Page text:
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How Much Does a Patent Cost and Why Does My Invention Need One?

By John DiGiacomo

A patent is a legal protection that is provided under US law that gives the owner an exclusive right to make, market and sell an invention. Generally, the term of the patent “monopoly” is twenty years (but that varies somewhat with the type of patent).

Under current US patent laws, there are three types of patents that can be obtained — utility patents, design patents and plant patents. For utility patents, it is also possible to file a provisional patent application (which costs less, at least initially). In simple terms, utility patents protect inventions that are useful and generally fall into three categories — machines/devices, methods and systems. Design patents protect the design of an invention like its three-dimensional shape or its ornamentation. Plant patents protect distinct and new varieties of plants that can be reproduced asexually (that is, through cloning).

With respect to the cost of obtaining a patent, the costs will vary depending on the type of patent sought, whether a provisional patent application is filed and on the relative complexity of the invention. Complexity is often correlated with the number of distinct patent claims. In general, the higher the number of claims, the higher the cost. This is one reason that design patents are relatively less expensive since design patent applications can contain only one claim. As a general estimate, legal fees can be in the following ranges:

  • Utility patent (standard complexity) — $10,000 to $20,000
  • Utility patent (complex) — $15,000 to $35,000
  • Design patent — $4,000 to $10,000
  • Plant patent — $10,000 to $35,000 (plant patents can be complex)

As noted, provisional patents can be filed for utility patents and the legal fees range from $4,000 to $7,000. The lower costs are because provisional patent applications are less involved than full standard applications. Note, however, that the provisional patent application must be converted to a full application within one year. There are good reasons for filing a provisional application first, but inventors must be aware of the time deadlines and the additional costs necessary for the full application.

The above cost ranges are for legal fees and services. However, the US Patent Office charges a number of fees. The fees vary depending on which type of patent you are seeking and on whether the inventor is a standard-sized business or is considered a micro-entity or small entity. Micro-entities are charged the lowest fees. As an example, here are the various fee ranges for a utility patent:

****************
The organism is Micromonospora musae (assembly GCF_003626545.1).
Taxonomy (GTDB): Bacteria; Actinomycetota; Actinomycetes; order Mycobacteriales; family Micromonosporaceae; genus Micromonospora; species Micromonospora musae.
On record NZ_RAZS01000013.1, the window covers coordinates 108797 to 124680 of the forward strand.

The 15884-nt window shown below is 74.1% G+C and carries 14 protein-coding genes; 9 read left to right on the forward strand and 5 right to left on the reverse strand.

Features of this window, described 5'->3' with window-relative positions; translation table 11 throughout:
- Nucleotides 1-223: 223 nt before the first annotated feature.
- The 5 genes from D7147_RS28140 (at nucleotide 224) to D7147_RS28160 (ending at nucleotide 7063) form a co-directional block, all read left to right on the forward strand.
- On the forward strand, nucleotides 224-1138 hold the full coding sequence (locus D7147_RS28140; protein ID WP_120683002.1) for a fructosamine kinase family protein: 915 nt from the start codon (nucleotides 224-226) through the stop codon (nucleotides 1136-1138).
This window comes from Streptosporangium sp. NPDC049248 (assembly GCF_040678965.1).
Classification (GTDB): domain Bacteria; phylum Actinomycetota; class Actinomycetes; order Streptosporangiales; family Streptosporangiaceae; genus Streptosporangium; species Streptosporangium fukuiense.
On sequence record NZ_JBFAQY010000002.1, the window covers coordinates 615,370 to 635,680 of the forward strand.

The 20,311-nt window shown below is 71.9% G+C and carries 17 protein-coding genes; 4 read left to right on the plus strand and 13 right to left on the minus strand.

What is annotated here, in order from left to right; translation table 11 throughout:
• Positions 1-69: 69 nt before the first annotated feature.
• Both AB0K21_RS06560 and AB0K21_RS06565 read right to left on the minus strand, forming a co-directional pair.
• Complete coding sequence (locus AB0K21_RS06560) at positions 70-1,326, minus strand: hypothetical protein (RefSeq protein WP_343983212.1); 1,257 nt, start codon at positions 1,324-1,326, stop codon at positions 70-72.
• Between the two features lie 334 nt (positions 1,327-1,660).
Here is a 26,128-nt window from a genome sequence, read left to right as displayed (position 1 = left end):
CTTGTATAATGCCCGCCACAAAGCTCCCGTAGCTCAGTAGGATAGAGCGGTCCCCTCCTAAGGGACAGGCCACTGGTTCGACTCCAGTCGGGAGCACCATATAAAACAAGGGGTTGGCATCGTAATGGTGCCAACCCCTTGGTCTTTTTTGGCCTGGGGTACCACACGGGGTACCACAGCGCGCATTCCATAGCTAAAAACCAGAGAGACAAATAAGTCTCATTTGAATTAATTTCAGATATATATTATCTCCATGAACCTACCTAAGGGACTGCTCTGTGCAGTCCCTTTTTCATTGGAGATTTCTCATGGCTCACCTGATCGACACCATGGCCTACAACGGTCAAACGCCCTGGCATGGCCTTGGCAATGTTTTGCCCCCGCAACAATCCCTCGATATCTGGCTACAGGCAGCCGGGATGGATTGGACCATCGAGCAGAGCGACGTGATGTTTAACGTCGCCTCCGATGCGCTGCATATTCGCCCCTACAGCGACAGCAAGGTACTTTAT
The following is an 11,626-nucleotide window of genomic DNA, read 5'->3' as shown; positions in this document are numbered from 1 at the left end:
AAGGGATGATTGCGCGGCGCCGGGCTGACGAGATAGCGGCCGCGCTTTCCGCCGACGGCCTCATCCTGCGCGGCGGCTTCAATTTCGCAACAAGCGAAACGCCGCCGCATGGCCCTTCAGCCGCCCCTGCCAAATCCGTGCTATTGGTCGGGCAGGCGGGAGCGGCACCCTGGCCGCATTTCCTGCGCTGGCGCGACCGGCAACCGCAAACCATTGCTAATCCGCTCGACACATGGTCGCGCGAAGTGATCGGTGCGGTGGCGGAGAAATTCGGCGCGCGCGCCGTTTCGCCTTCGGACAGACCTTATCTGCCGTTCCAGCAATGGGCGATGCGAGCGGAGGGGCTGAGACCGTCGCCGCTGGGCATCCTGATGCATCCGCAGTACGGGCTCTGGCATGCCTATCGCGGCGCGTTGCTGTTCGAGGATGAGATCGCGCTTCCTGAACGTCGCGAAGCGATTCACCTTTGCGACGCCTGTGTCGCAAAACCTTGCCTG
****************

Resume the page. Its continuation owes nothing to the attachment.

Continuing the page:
• Basic Utility Patent Application Filing Fee: $80 to $320
  • Search Fee: $175 to $700
  • Examination Fee: $200 to $800
  • USPTO Issue Fee: $300 to $1,200
  • Patent Maintenance Fees (over the first 11.5 years): approximately $3,500 to $14,500

Note that these fees come due at various points during the patent application process.

Why does my invention need a patent?

You need a patent to ensure that you can obtain the maximum monetization of your invention. As noted above, a patent gives the inventor the exclusive right to make, market and sell the invention. On the flip side, that means your competitors can be PREVENTED from copying and selling your invention. Owning a patent allows you to sue for infringement of your patent and to recover money damages. You have spent a lot of time and energy creating your invention. Without a patent, some competitor can copy your invention and begin making, marketing and selling your invention. If that happens, all the sales and profits go to your competitor. In fact, there is a danger that if you fail to obtain a patent, then your competitor could file for the patent and prevent YOU from making, marketing and selling your invention.

But I just want to license or sell my invention!

Even if you have no plans to make, market and sell your invention, you still need a patent to protect your invention from being copied by others. Without a patent, no business has an incentive to pay a patent licensing fee or to purchase your invention. Without a patent, they can just start using your invention for their own purposes. These are among the reasons why obtaining a patent is a good business investment.

Contact Revision Legal

For more information or if you have an invention or design that you want to patent, contact the patent lawyers at Revision Legal at 231-714-0100

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